Wednesday, March 13, 2013

Well. Look At What The Cat Dragged In.

Okay, six weeks without posting here. I am very bad. I've been very busy. So we'll work backwards from my column today:

Another day, another pogrom in Pakistan: What Canada can do about any of this is a question worth debating, but the criticisms of the Office of Religious Freedom initiative have been mainly parochial, stupidly partisan and churlish, especially the notion that it is likely to show some sort of unseemly favouritism to Christians. The ugliest insinuation along these lines came from the notoriously creepy Canadian Council on American-Islamic Relations, whose Amira Elghawaby couldn’t resist sneering that Ambassador Bennett’s Catholicism would make him “biased toward Christian groups.” 

One can only hope that Bennett will not overcompensate to show his even-handedness, given what is now evident to everyone from the Economist magazine to the Vatican, from the Hudson Institute’s Center for Religious Freedom to the Pew Research Center, and from German Chancellor Angela Merkel to Rupert Shortt, the religion editor of the Times Literary Supplement: the overwhelming majority of the religious who suffer persecution throughout the world today happen to be Christians.

But who said the dumbest thing about the Office of Religious Freedom? My vote goes to Liberal MP David McGuinty, who "also criticized the move as a blurring of the time-honoured line that separates church and state. He said Canada already has a safeguard for religious freedom. 'We have a document in this country that does that, it's called the Charter of Rights.'"

(Insert sound of crickets here).

McGuinty appears to have mistaken Pakistan, the Sudan, Tibet and Iran for jurisdictions covered by Canada's Charter of Rights and Freedoms. He also appears to be in desperate need of someone to disabuse him of his delusion that Canada is the United States, where there really is a line separating church and state.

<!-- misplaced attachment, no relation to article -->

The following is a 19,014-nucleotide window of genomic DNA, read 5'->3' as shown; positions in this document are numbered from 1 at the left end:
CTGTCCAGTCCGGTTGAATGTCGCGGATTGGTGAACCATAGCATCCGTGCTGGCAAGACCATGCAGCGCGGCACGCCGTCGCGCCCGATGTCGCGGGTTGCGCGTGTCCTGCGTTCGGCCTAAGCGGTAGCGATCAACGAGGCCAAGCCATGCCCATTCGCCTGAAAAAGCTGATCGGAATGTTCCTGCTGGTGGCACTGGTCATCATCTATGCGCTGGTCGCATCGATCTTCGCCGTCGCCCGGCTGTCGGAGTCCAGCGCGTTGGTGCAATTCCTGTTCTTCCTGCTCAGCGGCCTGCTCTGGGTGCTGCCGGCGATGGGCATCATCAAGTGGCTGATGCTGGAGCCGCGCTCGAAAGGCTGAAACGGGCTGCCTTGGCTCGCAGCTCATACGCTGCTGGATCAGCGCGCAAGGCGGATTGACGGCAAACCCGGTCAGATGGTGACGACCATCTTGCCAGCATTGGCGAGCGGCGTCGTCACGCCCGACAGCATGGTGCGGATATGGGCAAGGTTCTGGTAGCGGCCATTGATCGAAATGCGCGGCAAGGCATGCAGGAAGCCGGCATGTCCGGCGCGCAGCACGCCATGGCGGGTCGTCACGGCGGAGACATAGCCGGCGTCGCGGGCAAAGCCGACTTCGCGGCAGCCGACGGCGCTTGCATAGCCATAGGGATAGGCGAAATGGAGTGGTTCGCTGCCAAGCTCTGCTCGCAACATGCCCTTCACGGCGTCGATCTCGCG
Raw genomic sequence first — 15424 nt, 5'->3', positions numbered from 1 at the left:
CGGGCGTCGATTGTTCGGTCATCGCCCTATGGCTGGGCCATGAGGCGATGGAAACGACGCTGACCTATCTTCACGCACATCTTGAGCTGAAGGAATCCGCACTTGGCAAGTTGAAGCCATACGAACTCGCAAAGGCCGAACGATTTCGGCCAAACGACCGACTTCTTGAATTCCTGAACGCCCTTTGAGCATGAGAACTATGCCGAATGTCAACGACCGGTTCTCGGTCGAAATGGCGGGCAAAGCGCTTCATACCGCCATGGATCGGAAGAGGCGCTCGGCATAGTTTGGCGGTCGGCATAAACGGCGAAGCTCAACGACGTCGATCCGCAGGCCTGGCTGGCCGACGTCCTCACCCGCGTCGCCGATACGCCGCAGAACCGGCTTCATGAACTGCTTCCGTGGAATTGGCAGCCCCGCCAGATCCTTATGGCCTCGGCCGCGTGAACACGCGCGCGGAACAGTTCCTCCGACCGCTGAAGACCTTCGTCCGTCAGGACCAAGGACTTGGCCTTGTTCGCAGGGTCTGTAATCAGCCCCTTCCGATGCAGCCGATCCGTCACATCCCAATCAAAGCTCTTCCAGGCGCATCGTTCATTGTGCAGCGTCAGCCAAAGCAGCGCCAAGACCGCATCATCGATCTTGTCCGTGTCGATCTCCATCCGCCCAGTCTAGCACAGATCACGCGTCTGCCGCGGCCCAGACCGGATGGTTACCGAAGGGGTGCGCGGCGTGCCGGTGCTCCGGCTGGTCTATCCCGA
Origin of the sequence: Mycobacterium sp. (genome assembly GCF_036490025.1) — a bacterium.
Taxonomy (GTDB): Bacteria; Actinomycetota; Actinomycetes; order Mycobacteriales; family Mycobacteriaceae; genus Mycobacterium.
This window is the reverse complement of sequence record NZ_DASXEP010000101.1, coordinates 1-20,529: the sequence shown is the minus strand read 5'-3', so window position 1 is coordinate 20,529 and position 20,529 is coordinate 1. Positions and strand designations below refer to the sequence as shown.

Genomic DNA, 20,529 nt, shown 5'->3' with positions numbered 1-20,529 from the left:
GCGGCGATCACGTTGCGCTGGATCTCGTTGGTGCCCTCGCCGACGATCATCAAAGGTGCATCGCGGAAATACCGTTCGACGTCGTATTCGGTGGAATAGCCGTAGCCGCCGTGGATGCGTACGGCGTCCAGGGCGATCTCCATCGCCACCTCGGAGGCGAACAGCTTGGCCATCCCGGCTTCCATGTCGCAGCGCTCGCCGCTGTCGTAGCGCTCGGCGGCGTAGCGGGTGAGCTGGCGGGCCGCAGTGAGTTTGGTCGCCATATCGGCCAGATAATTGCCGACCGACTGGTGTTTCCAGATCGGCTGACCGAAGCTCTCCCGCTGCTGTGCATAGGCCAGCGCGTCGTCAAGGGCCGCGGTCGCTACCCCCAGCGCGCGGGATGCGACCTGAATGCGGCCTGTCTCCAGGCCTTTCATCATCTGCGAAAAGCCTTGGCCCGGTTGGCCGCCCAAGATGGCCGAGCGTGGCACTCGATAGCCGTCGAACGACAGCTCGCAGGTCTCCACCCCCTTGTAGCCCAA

Anyway. On the subject of theocratic bullies and crackpots, what to do about the Khomeinists and their ten-year unblemished record of nuclear subterfuge, shell-gaming, lies and defiance of the International Atomic Energy Agency and the UN Security Council? I don't know, quite frankly.

Nobody wants a war with Iran, but sanctions clearly aren’t working. China — Iran’s main trading partner — adamantly opposes any further sanctions. In Canada’s submission to the IAEA this week, the word “sanctions” doesn’t appear once. “The crisis over Iran’s nuclear program has persisted for ten years and the international community simply cannot allow this impasse to continue,” Canada’s report asserts. “Should Iran continue to refuse to cooperate with the IAEA, against the wishes of the Board of Governors, the Board must consider additional robust action.” 

Whatever that “robust action” might entail, a very safe bet is that it will produce no discernible result unless and until bombs begin falling on Iranian targets. Nobody wants that to happen. But nobody wants a nuclear-armed Iran, either. In any event, the carnival has to be brought to an end. 

Now. How about that Hugo Chavez guy, eh? What's his legacy? I'm not impressed: